, , , ,

Anyone who writes for a blog on a regular basis knows it can be hard to keep things fresh.

So I was happy to come across a list of “20 Types of Blog Posts,” in ProBlogger, by Darren Rowse and Chris Garrett. I’m always looking for ideas, whether it’s the content, a fresh angle, or effective formatting to make the story easy on the eyes.

In that spirit, there’s nothing like a list to give you a quick rundown of information. So, giving credit where credit is due, with a shout out to the folks at ProBlogger, here are some types of blog posts to try:

  • Instructional: Teach readers how to do something.
  • Informational: Define or explain a topic.
  • Reviews: Give your opinion on a product or service.
  • Lists: Ahem.
  • Interviews: Ask a few great questions in a Q & A and let your subject deliver the insight.
  • Case studies: Walk readers through a real-life situation.
  • Profiles: Choose a person you’ve researched, and write about the arc of his or her career. Highlight the qualities that have contributed to their success.
  • Link posts: Find and link to a great post on another site. You can include a comment of your own or a quote from the post.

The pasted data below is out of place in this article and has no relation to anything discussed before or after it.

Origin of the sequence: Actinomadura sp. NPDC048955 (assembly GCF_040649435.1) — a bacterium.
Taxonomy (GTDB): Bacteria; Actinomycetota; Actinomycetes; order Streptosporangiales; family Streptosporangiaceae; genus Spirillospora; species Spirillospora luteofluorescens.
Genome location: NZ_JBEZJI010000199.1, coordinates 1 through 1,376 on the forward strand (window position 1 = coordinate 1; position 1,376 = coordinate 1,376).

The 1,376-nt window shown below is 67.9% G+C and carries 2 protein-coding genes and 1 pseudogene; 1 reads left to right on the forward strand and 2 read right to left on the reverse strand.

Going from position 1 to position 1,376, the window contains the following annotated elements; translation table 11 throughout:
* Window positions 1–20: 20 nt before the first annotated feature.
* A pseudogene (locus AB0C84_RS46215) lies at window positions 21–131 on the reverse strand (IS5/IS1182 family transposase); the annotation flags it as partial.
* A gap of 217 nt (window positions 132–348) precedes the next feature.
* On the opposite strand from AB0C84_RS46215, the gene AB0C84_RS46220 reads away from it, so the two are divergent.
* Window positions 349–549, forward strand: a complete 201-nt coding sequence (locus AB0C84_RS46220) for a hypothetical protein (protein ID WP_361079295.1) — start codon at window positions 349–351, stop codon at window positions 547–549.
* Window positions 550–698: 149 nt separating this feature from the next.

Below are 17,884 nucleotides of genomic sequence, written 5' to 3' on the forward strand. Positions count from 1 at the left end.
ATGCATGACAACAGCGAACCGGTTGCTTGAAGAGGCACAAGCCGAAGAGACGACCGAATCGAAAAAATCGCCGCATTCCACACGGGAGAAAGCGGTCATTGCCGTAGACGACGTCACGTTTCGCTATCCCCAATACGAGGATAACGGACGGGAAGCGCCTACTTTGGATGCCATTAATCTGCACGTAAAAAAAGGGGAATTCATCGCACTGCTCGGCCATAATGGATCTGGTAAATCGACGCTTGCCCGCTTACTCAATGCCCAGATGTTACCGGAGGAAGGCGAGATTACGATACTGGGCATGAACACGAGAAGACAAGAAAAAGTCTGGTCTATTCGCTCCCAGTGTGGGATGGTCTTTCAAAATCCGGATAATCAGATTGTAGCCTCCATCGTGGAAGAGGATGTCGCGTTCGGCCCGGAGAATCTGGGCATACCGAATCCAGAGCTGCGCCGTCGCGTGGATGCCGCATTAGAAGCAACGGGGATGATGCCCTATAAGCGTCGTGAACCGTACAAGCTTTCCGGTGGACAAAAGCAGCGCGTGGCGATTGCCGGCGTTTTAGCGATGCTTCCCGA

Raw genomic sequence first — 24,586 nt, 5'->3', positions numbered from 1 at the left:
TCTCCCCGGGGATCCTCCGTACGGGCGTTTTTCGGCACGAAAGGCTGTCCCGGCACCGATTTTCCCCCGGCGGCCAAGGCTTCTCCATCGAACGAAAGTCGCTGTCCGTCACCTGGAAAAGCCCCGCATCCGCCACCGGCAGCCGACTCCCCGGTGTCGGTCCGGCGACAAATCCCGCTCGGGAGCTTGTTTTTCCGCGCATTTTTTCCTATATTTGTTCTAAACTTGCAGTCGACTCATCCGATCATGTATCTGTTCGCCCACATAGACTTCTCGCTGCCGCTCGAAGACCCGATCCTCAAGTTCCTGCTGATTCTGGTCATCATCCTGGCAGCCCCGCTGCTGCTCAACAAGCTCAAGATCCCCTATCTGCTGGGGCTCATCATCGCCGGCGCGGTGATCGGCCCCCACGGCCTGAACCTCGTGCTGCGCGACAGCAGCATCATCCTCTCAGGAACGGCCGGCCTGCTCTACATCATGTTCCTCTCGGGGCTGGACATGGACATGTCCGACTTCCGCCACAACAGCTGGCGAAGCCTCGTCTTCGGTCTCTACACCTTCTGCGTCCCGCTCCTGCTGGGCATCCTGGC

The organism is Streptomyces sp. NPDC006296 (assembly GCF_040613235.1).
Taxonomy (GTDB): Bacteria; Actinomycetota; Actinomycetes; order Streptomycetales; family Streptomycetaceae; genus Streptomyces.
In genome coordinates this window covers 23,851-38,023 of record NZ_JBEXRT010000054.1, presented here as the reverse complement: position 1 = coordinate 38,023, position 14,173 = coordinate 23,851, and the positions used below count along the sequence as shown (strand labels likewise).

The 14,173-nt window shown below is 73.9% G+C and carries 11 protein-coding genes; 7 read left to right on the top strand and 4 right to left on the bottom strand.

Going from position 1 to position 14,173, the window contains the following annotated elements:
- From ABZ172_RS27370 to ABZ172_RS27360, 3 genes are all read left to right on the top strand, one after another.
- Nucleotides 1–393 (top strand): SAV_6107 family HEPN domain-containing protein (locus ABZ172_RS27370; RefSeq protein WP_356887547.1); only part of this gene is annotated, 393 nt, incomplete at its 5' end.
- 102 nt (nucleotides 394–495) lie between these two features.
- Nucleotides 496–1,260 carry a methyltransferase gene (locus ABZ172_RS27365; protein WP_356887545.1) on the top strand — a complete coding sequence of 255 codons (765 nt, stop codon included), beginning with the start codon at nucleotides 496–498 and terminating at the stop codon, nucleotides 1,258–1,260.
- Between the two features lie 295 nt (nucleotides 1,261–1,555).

• Problem posts: These focus on the downside of a product or service. Or they can help readers solve a problem they may be facing.
  • Comparison posts: Contrast two approaches that outline the pros and cons of each choice.
  • Rants: “Get passionate. … Tell it like it is.” Stir the pot a little, but with caution about the potential range of reader responses.
  • Inspirational: Find a success story or imagine living life in peace.
  • Research: Gather stats or do a survey, and convey some meaningful takeaways.
  • Collation posts: Choose a topic your readers might find helpful, research what people have said, and round up these ideas under a thematic umbrella.
  • Prediction and review posts: Sum up the year in review or what’s to come.
  • Critique posts: Stay lighter than a rant; offer constructive thoughts respectfully said.
  • Debate: Present a discussion between two people, a blogger and visitors, or even yourself talking about two sides of an issue.
  • Hypothetical posts: Imagine something that could happen and its implications.
  • Satirical posts: Be funny. But proceed with caution as humor can be misconstrued.
  • Memes and projects: Try to write a post that’s interactive in some way. Maybe an award, contest or quiz. Go viral! (Hey, you never know.)

Stay tuned. We’ll keep mixing it up.

How do you keep things juicy on YOUR blog?